The barnstorming team violated college eligibility rules and so was not a tenable player-development plan. Nonetheless, Rickey’s experiment was an important step toward his development of the farm system. Maguolo tried to protect his eligibility by playing under the name “Meyers,” but university officials discovered this ruse and called him on the carpet. The era’s lax enforcement of eligibility rules, however, allowed Maguolo to talk his way out of being kicked off the Pikers.12  

Maguolo excelled off the field in college, even running for student president.13 He graduated in June 1923 with a degree in civil engineering. Sources disagree on why Maguolo did not play professional ball. But apparently the Cardinals signed him, and before he injured his knee, he was set to play for Atlanta in the Southern League.14 Maguolo instead became an engineer for the Malleable Iron Range company in Beaver Dam, Wisconsin, where he played two summers on the company baseball team.15 After a year, however, he returned to St. Louis to teach industrial arts and coach baseball at Beaumont High School, bringing an end to his playing days and engineering career.

On December 4, 1926, Maguolo eloped with actress Faye Pinkstaff, but the marriage ended in divorce in the 1930s. He would marry a second time in the 1940s, but his marriage to Florence was also brief. Neither union produced children. His marital situation meant excommunication from the Roman Catholic Church, solidifying his black sheep image with his father and the rest of his family, though Maguolo eventually reconciled with the Church.

Yet, except for his marriages, for most of his life he lived in the family home, first on North Market and, later, Maple Avenue. With him were his parents, George, Fred, Nell and her husband, Charles Boggiano, and their three children. America joined them in the Maple Avenue home after his wife died in 1952. When he became a scout, Maguolo often met with prospects and their parents in his room, with his two nieces and nephew sometimes listening on the other side of the door. In 1960, after the deaths of his mother and brother-in-law, the five siblings moved into a suburban Richmond Heights manor that George had designed in 1937. Lou had a tiny office next to his room displaying his baseball memorabilia, including a collection of autographed baseballs from each major-league team, with a sign he had carved with the words “Lou Maguolo’s Dugout” over his desk.

In the two decades after his graduation, Maguolo developed into the top baseball coach in St. Louis. He managed his first league championship team at Madison Grade School.16 He also enjoyed success as an assistant coach at Beaumont. In 1932, he helped manage the Walter J. Hatsfield Post team to the Junior American Legion state championship.17 McKinley High School hired him to teach industrial arts and manage the baseball team the next year. Under Maguolo, Hatsfield Post won three league championships between 1932 and 1936, and McKinley won three city championships outright and two co-championships between 1933 and 1940. Several players from his teams—George Hausmann, Johnny Sturm, Jackie Juelich, and Babe Martin—would go on to the big leagues. Others, such as John Goldak and future scouts George Hasser and Joe Monahan, would play in the minors.18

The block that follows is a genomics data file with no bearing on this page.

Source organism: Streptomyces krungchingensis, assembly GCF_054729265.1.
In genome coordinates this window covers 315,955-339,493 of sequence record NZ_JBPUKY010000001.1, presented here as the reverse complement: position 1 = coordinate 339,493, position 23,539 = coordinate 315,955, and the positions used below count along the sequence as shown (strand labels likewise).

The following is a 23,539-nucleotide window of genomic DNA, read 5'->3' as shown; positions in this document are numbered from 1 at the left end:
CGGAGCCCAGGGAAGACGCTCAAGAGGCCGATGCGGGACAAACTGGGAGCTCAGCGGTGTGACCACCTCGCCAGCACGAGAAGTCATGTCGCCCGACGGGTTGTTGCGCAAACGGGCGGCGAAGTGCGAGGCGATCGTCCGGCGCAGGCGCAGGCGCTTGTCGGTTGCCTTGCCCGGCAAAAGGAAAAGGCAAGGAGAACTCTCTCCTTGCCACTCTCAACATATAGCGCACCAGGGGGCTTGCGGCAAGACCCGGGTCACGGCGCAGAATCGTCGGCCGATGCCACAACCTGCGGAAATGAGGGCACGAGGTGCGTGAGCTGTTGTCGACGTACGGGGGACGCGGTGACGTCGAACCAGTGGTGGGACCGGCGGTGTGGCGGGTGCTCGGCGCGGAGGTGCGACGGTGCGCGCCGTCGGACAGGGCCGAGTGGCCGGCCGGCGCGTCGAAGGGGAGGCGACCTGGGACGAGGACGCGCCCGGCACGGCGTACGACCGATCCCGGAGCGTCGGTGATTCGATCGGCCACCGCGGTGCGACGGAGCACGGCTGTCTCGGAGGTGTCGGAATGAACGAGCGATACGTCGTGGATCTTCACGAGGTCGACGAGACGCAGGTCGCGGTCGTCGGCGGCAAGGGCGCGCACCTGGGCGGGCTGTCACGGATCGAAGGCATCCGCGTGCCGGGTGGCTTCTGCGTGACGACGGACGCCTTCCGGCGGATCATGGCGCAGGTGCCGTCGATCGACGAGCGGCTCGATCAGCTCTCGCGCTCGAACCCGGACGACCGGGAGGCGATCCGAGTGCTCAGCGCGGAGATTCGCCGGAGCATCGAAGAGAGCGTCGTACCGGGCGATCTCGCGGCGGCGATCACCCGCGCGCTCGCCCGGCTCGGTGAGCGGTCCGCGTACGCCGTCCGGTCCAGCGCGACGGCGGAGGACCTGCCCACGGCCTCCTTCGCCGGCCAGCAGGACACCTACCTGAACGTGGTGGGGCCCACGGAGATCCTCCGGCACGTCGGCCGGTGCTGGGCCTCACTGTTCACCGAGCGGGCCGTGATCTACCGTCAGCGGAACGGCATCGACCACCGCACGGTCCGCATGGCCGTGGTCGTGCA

The Brooklyn Dodgers took Maguolo on as a bird dog after he joined McKinley. He joined a network of assistant scouts who searched for players to recommend to a Dodgers scout.19 Andy High pushed him to become a scout in his own right, and in 1936, the St. Louis Browns hired Maguolo and three other scouts, completely reconstructing the five-man staff headed by Ray Cahill.20 Improving their scouting was key to new owner Donald Lee Barnes and general manager Bill DeWitt’s plan to rebuild the Browns.

Maguolo was promoted to head scout in a short time, reporting to Jack Fournier, the new farm system director. As the Browns beefed up their scouting, Maguolo hired Tom Greenwade as a bird dog, Greenwade’s first job in baseball.21 Greenwade moved up quickly in the Browns’ organization, managing a minor-league team in 1940 and becoming a scout in 1941. Although wartime finances forced the Browns to reduce their scouting staff, Barnes and DeWitt’s work paid off in 1944 when the Browns won their only American League pennant.

The Browns did not pay Maguolo enough for him to quit teaching, even as head scout. He continued managing the McKinley Goldbugs and Hatsfield Post, except for a short period in 1940, when he resigned as McKinley coach in a dispute about his teaching load.22 His scouting was largely a summer job, but managing gave him an edge. Maguolo preferred a tough schedule for the Goldbugs, including games against small college teams, enabling him to see the best young players around St. Louis. He inked most of his best players, including Martin, Hausmann, Juelich, and Goldak, to Browns contracts. Maguolo signed Martin in 1938, though, according to biographer Bill Nowlin, they waited until 1940 to announce the contract. In the meantime, Martin said, the club “gave me a job working in the Browns office at $100 a month and I worked out with the Browns and Cardinals” while helping support his family in the late Depression.23